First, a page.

There is a lot that you need to think about to provide appropriate care for a Golden Retriever. For example, you need to make sure you have the right diet and nutrition plan, and you need to provide your Golden with plenty of exercise for a healthy and happy life
In addition, you need to groom your Golden Retriever regularly. This dog breed sheds more than most other dog breeds, but you can keep your dog happy and reduce the amount of hair that ends up on your furniture by grooming your dog regularly.
There are a handful of tasks that fall under the category of Golden Retriever grooming. Some of the most important tasks that you need to complete from time to time include3:
- Bathing your dog
- Brushing their fur
- Trimming their hair and nails from time to time
- Taking care of their teeth by brushing with dog toothpaste every day
- Cleaning the ears properly
As your Golden Retriever gets older, these tasks are only going to become more important. Because Golden Retrievers are prone to developing a variety of health conditions, including ear infections, regular grooming is critical for prevention.
There are several tips you need to follow to ensure you groom your Golden properly. They include:
It is true that Golden Retrievers shed a lot, but as long as you brush them regularly, you can reduce the amount of fur that ends up on your clothing and furniture. Because they have dense coats, they can get matted easily, so make sure you brush your golden retriever at least twice per week. You might want to increase the frequency during the summer. In general, the brush you use is a matter of personal preference, but if you notice a fur not, you will need to remove it using scissors.
Do not forget that your Golden Retriever is also going to need a haircut every 8 to 10 weeks or so. In particular, the hair around his or her ears, feet, tail, and neck will need to be trimmed. You may want to reach out to a professional groomer who can help you, but you typically need hair clippers, a steel comb, a wire brush, and a grooming table to support your dog and keep him or her comfortable.
Golden Retrievers are also prone to developing skin infections. This is even more likely if you live in a human location. If you see your golden retriever scratching, biting, and licking his or her fur regularly, particularly if your Golden Retriever focuses on the same spot, it could be a sign that your Golden has a hot spot that needs to be addressed.
Golden Retriever ears are floppy, so they trap moisture, which creates an environment that is conducive to the growth of bacteria. You should clean your dog's ears regularly, at least once every two weeks or so. Schedule an appointment with your veterinarian to learn how to provide the best ear care for your pet.
Occasionally, you may notice some discharge coming from the eyes of your Golden Retriever. Make sure you wipe the edges of the eyes with a damp washcloth. If you notice cloudiness developing in the eyes of your dog, schedule an appointment with your veterinarian.
If you allow your Golden Retriever’s nails to get too long, it can make it hard for your dog to get around. You might notice that your dog is walking in a slightly different manner, which can increase their risk of developing joint problems. You need to trim your dog’s nails from time to time, but the exact frequency will depend on whether your dog spends a lot of time inside or outside. If you hear your dog's nails clicking on the floor, they are too long and they need to be trimmed.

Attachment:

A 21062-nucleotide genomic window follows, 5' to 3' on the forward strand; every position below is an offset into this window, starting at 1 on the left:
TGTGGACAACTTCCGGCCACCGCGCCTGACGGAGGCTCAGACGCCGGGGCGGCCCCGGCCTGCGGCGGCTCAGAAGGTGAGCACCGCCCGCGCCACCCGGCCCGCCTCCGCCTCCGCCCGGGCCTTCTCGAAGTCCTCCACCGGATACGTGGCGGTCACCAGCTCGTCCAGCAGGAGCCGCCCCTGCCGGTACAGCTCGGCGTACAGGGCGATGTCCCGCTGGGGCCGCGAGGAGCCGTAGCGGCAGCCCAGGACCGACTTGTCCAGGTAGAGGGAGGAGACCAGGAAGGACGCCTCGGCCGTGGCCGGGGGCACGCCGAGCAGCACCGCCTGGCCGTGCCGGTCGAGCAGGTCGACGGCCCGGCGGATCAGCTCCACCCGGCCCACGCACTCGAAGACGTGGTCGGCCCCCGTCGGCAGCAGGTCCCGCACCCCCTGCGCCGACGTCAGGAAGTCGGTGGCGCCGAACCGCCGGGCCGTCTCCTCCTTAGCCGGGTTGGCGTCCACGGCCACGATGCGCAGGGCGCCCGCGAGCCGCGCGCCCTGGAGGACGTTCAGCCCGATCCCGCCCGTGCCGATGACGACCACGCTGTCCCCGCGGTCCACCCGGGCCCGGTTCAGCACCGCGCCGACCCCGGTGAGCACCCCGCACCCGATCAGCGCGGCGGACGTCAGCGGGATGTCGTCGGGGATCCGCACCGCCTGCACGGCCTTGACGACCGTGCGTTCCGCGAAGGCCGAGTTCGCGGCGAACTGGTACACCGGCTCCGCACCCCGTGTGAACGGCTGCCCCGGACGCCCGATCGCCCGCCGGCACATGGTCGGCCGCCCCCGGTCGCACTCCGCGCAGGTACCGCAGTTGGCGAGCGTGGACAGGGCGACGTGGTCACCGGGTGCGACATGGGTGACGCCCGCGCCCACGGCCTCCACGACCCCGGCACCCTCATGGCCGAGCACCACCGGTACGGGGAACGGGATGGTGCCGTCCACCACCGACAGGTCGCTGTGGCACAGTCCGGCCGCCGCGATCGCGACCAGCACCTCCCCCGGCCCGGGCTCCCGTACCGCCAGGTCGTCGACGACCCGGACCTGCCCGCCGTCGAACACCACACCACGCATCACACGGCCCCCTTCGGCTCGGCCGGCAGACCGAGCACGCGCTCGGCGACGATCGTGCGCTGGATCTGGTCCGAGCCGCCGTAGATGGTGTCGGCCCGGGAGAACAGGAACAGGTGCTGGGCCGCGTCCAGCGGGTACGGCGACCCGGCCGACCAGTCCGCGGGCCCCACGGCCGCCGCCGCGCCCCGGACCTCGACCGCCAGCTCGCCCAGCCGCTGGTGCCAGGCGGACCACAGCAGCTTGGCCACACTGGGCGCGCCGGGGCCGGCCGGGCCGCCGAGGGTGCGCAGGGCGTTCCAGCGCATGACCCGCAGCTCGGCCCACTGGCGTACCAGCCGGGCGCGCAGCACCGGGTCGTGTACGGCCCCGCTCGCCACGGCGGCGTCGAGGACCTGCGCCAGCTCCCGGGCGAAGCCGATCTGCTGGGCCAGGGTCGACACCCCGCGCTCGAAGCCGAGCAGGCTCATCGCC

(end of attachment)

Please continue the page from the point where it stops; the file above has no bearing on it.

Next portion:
Do Golden Retrievers shed?
Yes, Golden Retrievers shed, and they tend to shed more than most other dogs. You need to brush your Golden Retriever regularly to reduce the amount of fur that ends up on your furniture and clothing. Furthermore, if you do not brush your Golden Retriever regularly, he or she could develop a lot of knots and his or her fur, which can lead to discomfort and skin problems.
Are Goldens high maintenance?
When compared to other dogs, Golden Retrievers do not necessarily take any more or less work. While they do shed a fair bit compared to other dogs, there are some dog breeds that shed more. The most important thing you need to remember is that you need to take proper care of your Golden Retriever. That means cleaning your dog’s eyes and ears, brushing them regularly, and bathing them as needed. You also need to brush your dog's teeth with toothpaste every day.
Do Golden Retrievers bark a lot?
No, Golden Retrievers do not bark that much. While your Golden Retriever will certainly bark from time to time, they usually only bark to alert you that something is happening. Therefore, if you hear your Golden Retriever barking, you should try to figure out why. There could be something that requires your attention.
Golden Retrievers tend to be social, happy, and loving dogs, but also require a fair bit of grooming and enrichment.
If you have questions about how to take proper care of your Golden Retriever, reach out to the experts at Dutch for help.
“Brief History of the Golden Retriever.” Golden Retriever Club of America, 12 Aug. 2015, https://grca.org/about-the-breed/breed-history/brief-history-of-the-golden-retriever/.
Baldwin, Lorna. “Golden Retrievers Go 'Home' for Gathering in Scottish Highlands.” PBS, Public Broadcasting Service, 7 Aug. 2013, https://www.pbs.org/newshour/world/golden-retriever-gathering#:~:text=The%20golden%20retriever%20breed%20originated,bred%20the%20first%20golden%20retriever.
Greenberg, Aurora. “Golden Retriever Dog Breed Information.” American Kennel Club, 6 Nov. 2017, https://www.akc.org/dog-breeds/golden-retriever/.